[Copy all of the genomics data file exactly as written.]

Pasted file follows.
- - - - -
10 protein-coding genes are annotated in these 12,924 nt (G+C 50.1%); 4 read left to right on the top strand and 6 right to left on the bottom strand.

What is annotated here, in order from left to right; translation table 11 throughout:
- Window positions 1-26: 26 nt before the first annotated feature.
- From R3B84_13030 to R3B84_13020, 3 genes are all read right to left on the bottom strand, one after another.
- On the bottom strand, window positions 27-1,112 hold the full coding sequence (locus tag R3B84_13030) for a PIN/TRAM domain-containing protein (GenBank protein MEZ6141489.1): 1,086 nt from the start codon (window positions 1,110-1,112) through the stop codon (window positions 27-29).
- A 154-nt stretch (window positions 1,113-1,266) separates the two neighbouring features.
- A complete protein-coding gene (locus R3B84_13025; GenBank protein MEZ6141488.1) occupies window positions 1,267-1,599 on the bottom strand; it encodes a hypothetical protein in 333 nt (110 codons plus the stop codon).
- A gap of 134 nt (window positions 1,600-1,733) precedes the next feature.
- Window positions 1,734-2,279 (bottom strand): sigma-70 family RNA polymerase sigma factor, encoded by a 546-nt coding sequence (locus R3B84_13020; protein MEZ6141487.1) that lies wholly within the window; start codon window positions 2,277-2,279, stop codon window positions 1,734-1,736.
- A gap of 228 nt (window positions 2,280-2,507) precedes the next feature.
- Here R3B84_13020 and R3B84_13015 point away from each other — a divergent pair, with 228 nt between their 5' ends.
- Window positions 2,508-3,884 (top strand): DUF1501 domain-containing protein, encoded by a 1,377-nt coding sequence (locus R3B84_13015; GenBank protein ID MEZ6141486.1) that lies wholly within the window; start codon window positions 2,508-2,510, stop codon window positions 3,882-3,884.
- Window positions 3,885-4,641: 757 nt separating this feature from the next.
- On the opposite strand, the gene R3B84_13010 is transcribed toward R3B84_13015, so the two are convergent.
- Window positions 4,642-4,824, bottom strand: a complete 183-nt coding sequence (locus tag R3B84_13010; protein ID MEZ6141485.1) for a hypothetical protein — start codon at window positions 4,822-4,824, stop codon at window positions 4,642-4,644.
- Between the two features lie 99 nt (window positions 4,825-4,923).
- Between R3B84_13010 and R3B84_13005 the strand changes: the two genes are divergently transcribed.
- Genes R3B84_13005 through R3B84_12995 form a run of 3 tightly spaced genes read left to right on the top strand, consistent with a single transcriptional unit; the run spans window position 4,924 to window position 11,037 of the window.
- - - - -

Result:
10 protein-coding genes are annotated in these 12,924 nt (G+C 50.1%); 4 read left to right on the top strand and 6 right to left on the bottom strand.

What is annotated here, in order from left to right; translation table 11 throughout:
- Window positions 1-26: 26 nt before the first annotated feature.
- From R3B84_13030 to R3B84_13020, 3 genes are all read right to left on the bottom strand, one after another.
- On the bottom strand, window positions 27-1,112 hold the full coding sequence (locus tag R3B84_13030) for a PIN/TRAM domain-containing protein (GenBank protein MEZ6141489.1): 1,086 nt from the start codon (window positions 1,110-1,112) through the stop codon (window positions 27-29).
- A 154-nt stretch (window positions 1,113-1,266) separates the two neighbouring features.
- A complete protein-coding gene (locus R3B84_13025; GenBank protein MEZ6141488.1) occupies window positions 1,267-1,599 on the bottom strand; it encodes a hypothetical protein in 333 nt (110 codons plus the stop codon).
- A gap of 134 nt (window positions 1,600-1,733) precedes the next feature.
- Window positions 1,734-2,279 (bottom strand): sigma-70 family RNA polymerase sigma factor, encoded by a 546-nt coding sequence (locus R3B84_13020; protein MEZ6141487.1) that lies wholly within the window; start codon window positions 2,277-2,279, stop codon window positions 1,734-1,736.
- A gap of 228 nt (window positions 2,280-2,507) precedes the next feature.
- Here R3B84_13020 and R3B84_13015 point away from each other — a divergent pair, with 228 nt between their 5' ends.
- Window positions 2,508-3,884 (top strand): DUF1501 domain-containing protein, encoded by a 1,377-nt coding sequence (locus R3B84_13015; GenBank protein ID MEZ6141486.1) that lies wholly within the window; start codon window positions 2,508-2,510, stop codon window positions 3,882-3,884.
- Window positions 3,885-4,641: 757 nt separating this feature from the next.
- On the opposite strand, the gene R3B84_13010 is transcribed toward R3B84_13015, so the two are convergent.
- Window positions 4,642-4,824, bottom strand: a complete 183-nt coding sequence (locus tag R3B84_13010; protein ID MEZ6141485.1) for a hypothetical protein — start codon at window positions 4,822-4,824, stop codon at window positions 4,642-4,644.
- Between the two features lie 99 nt (window positions 4,825-4,923).
- Between R3B84_13010 and R3B84_13005 the strand changes: the two genes are divergently transcribed.
- Genes R3B84_13005 through R3B84_12995 form a run of 3 tightly spaced genes read left to right on the top strand, consistent with a single transcriptional unit; the run spans window position 4,924 to window position 11,037 of the window.